$$a_l = \frac{{R_l^{(a)}}}{{R_l^{(a)} + iT_l^{(a)}}},\quad b_l = \frac{{R_l^{(b)}}}{{R_l^{(b)} + iT_l^{(b)}}},$$

and functions Rl and Tl can be expressed in the following form:

$$R_l^{(a)} = n\psi _l^\prime (kR)\psi _l(nkR) - \psi _l(kR)\psi _l^\prime (nkR),$$
$$T_l^{(a)} = n\chi _l^\prime (kR)\psi _l(nkR) - \chi _l(kR)\psi _l^\prime (nkR),$$
$$R_l^{(b)} = n\psi _l^\prime (nkR)\psi _l(kR) - \psi _l(nkR)\psi _l^\prime (kR),$$
$$T_l^{(b)} = n\chi _l(kR)\psi _l^\prime (nkR) - \chi _l^\prime (kR)\psi _l(nkR).$$

Here, \(\psi _l(x) = \sqrt {\frac{{\pi x}}{2}} J_{l + 1/2}(x),\)\(\chi _l(x) = \sqrt {\frac{{\pi x}}{2}} N_{l + 1/2}(x),\)\(J_{l + 1/2}(x)\), and \(N_{l + 1/2}(x)\) are the Bessel and Neumann functions, and prime means derivation.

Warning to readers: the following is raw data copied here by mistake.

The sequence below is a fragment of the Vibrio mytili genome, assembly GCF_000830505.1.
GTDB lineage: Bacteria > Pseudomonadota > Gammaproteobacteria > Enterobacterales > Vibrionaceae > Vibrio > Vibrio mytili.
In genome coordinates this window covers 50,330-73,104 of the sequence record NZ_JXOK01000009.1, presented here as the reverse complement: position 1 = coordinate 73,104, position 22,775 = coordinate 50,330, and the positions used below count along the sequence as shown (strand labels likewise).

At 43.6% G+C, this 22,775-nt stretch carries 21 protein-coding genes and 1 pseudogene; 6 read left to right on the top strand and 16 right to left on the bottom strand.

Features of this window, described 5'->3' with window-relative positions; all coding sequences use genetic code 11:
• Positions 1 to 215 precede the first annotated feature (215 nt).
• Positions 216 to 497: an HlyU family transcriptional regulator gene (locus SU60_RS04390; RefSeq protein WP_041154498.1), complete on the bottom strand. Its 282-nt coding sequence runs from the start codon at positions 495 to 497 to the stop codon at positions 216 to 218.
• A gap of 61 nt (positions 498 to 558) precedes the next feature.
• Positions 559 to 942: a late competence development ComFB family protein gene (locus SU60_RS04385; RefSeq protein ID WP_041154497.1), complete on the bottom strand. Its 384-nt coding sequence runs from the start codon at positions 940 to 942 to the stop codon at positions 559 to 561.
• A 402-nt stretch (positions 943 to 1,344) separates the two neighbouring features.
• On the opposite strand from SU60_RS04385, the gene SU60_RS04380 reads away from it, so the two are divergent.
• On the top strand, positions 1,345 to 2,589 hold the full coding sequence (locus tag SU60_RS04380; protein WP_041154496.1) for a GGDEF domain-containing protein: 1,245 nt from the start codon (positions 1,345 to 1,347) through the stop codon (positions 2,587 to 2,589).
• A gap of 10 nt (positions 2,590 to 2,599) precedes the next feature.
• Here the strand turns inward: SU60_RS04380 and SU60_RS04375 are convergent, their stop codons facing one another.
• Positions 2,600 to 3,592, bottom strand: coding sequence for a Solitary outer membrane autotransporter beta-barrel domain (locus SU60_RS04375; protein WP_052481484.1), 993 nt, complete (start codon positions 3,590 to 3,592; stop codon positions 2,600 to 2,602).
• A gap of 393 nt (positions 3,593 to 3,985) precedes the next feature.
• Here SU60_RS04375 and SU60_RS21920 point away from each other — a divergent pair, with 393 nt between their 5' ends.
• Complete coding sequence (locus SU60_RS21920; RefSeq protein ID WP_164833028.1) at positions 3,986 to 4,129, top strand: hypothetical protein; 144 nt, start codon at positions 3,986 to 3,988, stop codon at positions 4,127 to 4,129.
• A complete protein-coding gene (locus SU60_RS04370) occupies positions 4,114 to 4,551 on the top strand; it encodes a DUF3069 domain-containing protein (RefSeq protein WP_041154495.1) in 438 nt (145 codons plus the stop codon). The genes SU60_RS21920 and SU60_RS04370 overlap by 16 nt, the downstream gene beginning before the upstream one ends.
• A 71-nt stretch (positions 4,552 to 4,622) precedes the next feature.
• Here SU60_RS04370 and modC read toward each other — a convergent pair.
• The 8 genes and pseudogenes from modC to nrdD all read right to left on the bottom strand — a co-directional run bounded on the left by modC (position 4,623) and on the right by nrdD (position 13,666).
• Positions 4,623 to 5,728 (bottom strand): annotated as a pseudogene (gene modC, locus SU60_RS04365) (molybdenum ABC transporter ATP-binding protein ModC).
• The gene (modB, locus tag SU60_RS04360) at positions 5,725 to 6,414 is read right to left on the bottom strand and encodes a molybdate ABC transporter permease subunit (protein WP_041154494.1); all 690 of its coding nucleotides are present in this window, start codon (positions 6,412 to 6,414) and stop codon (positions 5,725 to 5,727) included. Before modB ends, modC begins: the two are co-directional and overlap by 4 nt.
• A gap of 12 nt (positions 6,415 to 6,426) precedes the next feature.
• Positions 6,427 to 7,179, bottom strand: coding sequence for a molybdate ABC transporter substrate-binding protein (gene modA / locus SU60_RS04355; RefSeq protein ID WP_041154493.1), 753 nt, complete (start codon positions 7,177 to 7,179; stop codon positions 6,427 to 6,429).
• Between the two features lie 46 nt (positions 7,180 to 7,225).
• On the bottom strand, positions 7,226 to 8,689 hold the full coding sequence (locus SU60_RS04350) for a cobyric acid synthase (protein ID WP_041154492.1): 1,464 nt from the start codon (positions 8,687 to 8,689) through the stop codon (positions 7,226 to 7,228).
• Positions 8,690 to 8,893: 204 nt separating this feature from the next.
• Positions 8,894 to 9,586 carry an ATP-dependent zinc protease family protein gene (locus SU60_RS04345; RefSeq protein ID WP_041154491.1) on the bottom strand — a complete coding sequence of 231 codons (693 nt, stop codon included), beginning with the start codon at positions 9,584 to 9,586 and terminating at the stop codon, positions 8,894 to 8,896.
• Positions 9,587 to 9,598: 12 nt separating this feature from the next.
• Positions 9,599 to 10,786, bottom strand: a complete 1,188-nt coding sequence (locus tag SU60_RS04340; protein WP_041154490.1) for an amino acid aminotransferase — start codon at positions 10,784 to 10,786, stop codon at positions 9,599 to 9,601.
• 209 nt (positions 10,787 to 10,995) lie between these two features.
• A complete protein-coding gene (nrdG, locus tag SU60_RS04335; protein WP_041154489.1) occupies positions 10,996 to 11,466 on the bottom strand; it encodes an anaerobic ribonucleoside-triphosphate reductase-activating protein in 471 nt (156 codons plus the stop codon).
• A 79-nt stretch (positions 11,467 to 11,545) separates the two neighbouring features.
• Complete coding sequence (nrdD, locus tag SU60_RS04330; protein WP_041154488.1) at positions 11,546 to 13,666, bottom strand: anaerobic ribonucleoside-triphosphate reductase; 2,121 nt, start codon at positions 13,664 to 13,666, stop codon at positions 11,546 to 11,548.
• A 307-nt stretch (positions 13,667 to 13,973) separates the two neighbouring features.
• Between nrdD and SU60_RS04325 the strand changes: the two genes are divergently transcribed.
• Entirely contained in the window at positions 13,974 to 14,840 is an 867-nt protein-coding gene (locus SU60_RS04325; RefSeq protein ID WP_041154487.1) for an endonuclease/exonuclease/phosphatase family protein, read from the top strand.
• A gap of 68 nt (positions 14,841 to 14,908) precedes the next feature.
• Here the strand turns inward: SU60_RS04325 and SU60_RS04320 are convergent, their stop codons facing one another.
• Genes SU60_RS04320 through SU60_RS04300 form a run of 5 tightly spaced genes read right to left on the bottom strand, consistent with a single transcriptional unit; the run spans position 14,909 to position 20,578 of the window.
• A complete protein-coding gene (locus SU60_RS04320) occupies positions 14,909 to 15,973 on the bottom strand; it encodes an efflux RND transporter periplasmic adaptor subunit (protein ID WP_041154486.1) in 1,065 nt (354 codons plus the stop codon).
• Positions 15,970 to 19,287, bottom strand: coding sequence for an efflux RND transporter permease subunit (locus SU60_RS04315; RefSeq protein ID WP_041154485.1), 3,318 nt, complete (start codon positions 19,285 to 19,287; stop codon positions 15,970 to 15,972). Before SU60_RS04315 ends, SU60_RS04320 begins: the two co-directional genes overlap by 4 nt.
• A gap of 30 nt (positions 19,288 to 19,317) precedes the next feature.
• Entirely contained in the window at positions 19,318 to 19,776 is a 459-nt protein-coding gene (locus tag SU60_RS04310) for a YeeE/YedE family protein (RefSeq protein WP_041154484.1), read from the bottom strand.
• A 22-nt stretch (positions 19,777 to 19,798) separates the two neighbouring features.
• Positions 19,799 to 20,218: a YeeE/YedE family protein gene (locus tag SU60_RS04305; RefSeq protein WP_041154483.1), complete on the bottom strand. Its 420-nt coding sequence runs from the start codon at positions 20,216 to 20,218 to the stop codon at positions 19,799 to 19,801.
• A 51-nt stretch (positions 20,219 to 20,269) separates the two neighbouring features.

The Mie scattering coefficients can be expressed similarly and can be found in refs. 72,85.

The optical properties of the nanostructures in the optical frequency range have been studied numerically by using CST Microwave Studio. CST Microwave Studio is a full-wave 3D electromagnetic field solver based on a finite-integral time-domain solution technique. A nonuniform mesh was used to improve accuracy in the vicinity of the Si nanoparticles, where the field concentration was significantly large.